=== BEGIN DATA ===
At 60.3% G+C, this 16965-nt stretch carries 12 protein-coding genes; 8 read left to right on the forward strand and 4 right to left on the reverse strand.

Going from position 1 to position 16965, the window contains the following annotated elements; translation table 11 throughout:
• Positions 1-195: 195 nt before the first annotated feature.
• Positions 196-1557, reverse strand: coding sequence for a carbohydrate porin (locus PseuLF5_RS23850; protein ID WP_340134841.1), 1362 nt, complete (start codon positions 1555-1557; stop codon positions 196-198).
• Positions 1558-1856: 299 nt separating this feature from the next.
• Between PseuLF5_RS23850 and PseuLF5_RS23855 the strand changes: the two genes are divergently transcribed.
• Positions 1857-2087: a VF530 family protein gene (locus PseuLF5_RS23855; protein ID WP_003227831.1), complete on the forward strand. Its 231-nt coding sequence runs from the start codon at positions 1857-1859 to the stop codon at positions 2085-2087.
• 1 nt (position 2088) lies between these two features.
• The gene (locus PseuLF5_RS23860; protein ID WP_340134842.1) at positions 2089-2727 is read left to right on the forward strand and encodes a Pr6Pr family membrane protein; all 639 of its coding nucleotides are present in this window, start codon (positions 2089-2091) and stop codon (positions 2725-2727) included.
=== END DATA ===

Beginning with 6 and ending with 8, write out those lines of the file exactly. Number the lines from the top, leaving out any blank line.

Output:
• Between PseuLF5_RS23850 and PseuLF5_RS23855 the strand changes: the two genes are divergently transcribed.
• Positions 1857-2087: a VF530 family protein gene (locus PseuLF5_RS23855; protein ID WP_003227831.1), complete on the forward strand. Its 231-nt coding sequence runs from the start codon at positions 1857-1859 to the stop codon at positions 2085-2087.
• 1 nt (position 2088) lies between these two features.